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Alternatives To Zip.ca

Now that Zip.ca has closed its doors I’m sure some of you are looking for alternatives, so I thought I’d provide a few.

Unfortunately there are few alternatives when it comes to rentals by mail now that zip.ca is gone.

It appears that only DVD Link is offering a mail rental service at the moment. But their rates are pretty good at $9.95 to $54.99, depending on how many DVDs or Blu-Rays you want to rent per month. And unlike zip.ca, this Vancouver based company rents games and don’t charge more for Blu-Ray rentals.

People who like renting from kiosks will of course fare better because Redbox  just recently expanded into the Atlantic Provinces and Western Canada.

Redbox kiosks have pretty much invaded my city (Ottawa), and can be found at most Sobeys, Loblaws/Real Canadian Superstore, Walmart and Giant Tiger stores.

They’ve placed kiosks at quite a few of those stores through-out Canada, both indoors and outdoors. And I like them because you don’t need to return your discs at the specific Redbox kiosk they were rented from.

I believe they’ve replaced most of the Bestbuy Movie Kiosk locations at the 7-Eleven, Mac’s, Safeway, Real Canadian Superstore and Walmart stores in western Canada. And possibly the Moviemagic kiosks in Ontario as well.

In the Montreal area they have opened locations at IGA stores. But until they expand further the best solution for rentals in the province of Quebec are the Superclub Videotron stores.

Independent stores can still be found in the largest cities, through-out Canada. But the largest video rental store chain in Canada is now Jumbo Video/Superclub Videotron, which operate stores in Ontario, Quebec and the Maritimes.

Quebecor Media owns both of these chains along with Microplay, a chain that rents videogames from some of the Jumbo Video/Superclub Videotron locations. But whether these chains will fold like Rogers Video and Blockbuster Video is unknown.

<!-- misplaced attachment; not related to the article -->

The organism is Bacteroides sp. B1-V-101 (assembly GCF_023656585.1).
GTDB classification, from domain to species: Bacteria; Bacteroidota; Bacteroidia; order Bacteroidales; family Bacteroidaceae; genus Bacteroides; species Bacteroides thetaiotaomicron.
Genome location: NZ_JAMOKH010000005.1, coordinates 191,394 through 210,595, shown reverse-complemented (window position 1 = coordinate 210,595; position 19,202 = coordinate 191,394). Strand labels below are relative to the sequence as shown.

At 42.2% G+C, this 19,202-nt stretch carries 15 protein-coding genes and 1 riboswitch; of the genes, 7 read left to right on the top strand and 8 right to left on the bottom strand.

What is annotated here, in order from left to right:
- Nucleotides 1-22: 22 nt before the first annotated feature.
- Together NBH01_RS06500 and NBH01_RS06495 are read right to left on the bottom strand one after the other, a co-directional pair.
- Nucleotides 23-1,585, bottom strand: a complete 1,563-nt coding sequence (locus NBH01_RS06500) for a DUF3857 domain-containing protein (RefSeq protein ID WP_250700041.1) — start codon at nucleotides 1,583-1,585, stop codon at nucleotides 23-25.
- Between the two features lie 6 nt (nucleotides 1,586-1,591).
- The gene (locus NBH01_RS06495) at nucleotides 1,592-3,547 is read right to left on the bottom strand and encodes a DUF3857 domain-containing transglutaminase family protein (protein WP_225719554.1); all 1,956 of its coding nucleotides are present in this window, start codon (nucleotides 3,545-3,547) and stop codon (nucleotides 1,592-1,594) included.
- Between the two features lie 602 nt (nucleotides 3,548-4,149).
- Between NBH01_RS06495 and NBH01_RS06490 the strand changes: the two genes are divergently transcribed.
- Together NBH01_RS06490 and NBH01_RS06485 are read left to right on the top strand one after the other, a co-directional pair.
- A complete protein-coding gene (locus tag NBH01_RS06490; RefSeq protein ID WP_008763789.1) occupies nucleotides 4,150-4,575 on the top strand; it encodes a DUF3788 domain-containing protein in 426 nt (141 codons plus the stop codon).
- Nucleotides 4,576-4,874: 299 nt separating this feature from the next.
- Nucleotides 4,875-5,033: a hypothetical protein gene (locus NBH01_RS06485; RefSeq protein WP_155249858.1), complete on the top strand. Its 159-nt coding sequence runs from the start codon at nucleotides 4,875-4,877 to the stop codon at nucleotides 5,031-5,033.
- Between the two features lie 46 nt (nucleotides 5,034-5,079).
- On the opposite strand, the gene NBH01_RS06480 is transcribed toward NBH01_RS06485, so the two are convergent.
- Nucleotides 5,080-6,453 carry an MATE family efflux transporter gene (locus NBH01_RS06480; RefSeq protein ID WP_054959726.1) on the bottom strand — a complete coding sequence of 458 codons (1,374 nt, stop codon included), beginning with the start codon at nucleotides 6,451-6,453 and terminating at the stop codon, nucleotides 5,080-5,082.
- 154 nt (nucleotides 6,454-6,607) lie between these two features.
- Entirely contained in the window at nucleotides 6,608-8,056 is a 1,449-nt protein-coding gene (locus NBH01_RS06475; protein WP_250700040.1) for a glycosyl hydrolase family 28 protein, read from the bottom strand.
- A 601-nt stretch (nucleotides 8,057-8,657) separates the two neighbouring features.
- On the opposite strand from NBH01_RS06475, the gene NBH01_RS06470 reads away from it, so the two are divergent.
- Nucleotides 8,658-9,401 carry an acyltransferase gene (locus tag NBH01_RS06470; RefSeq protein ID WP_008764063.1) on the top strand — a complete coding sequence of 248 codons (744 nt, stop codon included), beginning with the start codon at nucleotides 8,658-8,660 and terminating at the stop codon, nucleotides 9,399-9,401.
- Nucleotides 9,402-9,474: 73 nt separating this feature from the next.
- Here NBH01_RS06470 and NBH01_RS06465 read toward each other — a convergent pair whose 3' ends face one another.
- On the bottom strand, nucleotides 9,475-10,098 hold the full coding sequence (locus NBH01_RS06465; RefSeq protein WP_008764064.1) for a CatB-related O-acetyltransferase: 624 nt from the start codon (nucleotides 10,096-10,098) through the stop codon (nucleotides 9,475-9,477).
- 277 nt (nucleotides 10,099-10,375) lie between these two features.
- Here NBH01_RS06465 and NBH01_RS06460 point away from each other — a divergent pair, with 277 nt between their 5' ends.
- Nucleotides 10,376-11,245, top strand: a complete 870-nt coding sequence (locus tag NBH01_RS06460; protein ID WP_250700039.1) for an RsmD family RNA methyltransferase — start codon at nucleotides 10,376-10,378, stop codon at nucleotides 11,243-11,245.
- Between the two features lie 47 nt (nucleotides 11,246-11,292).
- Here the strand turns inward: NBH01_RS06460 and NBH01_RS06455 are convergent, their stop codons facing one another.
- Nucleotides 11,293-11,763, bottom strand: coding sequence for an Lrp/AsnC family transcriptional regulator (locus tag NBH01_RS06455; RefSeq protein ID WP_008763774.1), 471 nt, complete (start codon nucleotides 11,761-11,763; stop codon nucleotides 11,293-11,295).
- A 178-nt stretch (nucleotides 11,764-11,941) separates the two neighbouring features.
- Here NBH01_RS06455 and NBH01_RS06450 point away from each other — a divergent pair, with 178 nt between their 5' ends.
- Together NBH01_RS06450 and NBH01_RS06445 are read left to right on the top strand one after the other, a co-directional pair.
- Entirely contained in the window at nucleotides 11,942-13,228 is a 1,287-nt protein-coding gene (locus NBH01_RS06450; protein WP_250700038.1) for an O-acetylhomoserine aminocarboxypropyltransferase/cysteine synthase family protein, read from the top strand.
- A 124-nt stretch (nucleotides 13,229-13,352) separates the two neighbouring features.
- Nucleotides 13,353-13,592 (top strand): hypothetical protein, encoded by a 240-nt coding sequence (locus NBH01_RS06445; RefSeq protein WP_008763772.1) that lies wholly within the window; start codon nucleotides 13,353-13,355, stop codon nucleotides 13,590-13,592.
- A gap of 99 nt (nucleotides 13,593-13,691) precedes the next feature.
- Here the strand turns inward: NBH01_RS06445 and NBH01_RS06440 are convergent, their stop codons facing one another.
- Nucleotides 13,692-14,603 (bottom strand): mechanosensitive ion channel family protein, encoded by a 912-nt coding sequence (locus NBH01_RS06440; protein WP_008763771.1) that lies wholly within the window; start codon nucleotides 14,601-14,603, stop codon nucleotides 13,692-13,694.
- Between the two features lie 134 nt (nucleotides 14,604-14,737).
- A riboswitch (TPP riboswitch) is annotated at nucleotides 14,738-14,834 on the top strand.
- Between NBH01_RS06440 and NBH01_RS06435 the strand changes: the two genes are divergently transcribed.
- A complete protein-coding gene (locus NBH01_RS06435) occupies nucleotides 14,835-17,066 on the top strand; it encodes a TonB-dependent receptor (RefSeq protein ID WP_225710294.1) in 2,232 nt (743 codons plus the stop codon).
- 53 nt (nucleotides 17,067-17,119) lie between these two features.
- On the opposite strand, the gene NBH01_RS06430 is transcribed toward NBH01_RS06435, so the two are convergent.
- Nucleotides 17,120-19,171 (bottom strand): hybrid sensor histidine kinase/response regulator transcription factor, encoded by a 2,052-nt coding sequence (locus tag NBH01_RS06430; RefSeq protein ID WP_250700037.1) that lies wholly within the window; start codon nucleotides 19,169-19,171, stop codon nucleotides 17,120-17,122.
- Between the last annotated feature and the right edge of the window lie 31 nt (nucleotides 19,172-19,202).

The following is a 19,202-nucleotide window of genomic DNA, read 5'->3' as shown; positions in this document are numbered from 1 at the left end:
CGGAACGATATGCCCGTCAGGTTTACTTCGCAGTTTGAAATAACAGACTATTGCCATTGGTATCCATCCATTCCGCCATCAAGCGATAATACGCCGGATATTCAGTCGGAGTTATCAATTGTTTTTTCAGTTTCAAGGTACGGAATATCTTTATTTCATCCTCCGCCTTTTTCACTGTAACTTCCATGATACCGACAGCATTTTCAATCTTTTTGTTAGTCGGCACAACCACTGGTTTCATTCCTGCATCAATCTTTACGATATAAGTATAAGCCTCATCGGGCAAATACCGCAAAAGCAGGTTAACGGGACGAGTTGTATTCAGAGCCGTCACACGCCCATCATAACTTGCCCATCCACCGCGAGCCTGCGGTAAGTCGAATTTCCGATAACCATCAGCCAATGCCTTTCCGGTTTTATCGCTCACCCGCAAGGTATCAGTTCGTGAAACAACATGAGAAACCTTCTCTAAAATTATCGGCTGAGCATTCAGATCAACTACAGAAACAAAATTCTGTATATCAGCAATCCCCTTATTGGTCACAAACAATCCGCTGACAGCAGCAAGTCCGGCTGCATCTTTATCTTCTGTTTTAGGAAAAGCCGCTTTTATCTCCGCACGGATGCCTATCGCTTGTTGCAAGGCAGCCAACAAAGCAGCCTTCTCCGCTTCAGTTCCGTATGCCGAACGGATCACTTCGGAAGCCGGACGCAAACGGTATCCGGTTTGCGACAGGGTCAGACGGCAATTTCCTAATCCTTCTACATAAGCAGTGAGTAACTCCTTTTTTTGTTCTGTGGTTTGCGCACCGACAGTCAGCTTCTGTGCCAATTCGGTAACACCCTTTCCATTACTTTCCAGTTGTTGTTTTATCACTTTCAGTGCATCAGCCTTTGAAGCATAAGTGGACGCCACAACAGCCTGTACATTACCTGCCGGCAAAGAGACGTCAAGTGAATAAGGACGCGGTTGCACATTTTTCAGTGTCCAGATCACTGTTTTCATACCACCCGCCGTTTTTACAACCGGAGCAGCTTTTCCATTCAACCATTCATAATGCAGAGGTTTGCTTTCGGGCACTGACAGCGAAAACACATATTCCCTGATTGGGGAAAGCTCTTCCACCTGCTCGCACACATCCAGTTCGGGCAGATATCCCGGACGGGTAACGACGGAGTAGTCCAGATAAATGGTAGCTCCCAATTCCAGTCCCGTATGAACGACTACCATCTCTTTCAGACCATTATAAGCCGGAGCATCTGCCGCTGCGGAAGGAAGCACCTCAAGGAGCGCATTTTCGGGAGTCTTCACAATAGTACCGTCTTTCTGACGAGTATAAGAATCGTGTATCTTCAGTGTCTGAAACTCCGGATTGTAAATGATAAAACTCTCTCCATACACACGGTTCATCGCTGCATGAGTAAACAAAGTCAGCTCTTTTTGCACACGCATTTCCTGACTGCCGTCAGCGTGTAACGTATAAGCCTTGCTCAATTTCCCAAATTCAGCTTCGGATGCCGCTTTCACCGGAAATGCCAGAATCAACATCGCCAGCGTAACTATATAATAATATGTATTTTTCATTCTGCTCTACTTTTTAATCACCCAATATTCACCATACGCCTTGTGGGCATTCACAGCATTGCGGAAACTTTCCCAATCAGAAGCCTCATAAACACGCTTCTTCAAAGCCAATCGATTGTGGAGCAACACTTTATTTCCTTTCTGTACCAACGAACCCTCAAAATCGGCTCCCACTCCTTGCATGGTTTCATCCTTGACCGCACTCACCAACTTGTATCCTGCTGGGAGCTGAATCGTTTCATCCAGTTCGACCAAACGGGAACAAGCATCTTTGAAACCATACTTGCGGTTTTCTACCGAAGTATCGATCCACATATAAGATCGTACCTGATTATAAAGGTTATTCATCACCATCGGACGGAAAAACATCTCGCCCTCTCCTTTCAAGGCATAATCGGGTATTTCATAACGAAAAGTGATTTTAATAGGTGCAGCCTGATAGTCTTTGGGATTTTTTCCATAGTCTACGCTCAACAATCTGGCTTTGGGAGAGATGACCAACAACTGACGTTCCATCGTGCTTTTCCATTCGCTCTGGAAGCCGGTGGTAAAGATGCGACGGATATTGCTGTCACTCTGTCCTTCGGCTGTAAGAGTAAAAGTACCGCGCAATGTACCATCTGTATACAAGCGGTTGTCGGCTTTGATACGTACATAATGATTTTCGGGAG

High speed internet remains prohibitively expensive in many areas, especially in rural communities, so renting individual films from iTunes, Netlix, Cineplex or Cinemanow may still not be a viable option for some.

Another option is to bite the bullet and rent films via the on demand and pay per view services offered by the cable and satellite companies. But at $5.99 to $7.99 per film this can get quite expensive.

They do occasionally offer some discounts on The Movie Network/TMN Encore and Super Ecran but the delays on new films remain on those channels and I’ve found that the Hollywood Suite package is much better if you’re mostly interested in classic films. The later is much more affordable at the moment.

Those are pretty much my suggestions on this matter. I will of course post updates, if some occur. I hope that you found this information useful.

UPDATE : Redbox left the Canadian market in Early 2015, significantly reducing our options. Some public libraries have limited selections of rentals offline but it appears that online film rentals have killed off the physical rental market in Canada. Click here for my first impressions on the Shomi service.

Zip.ca Closes

Video rental service Zip.ca has closed after ten years of operation.

Members have until August 31st to return their discs to avoid a $25 fee per disc.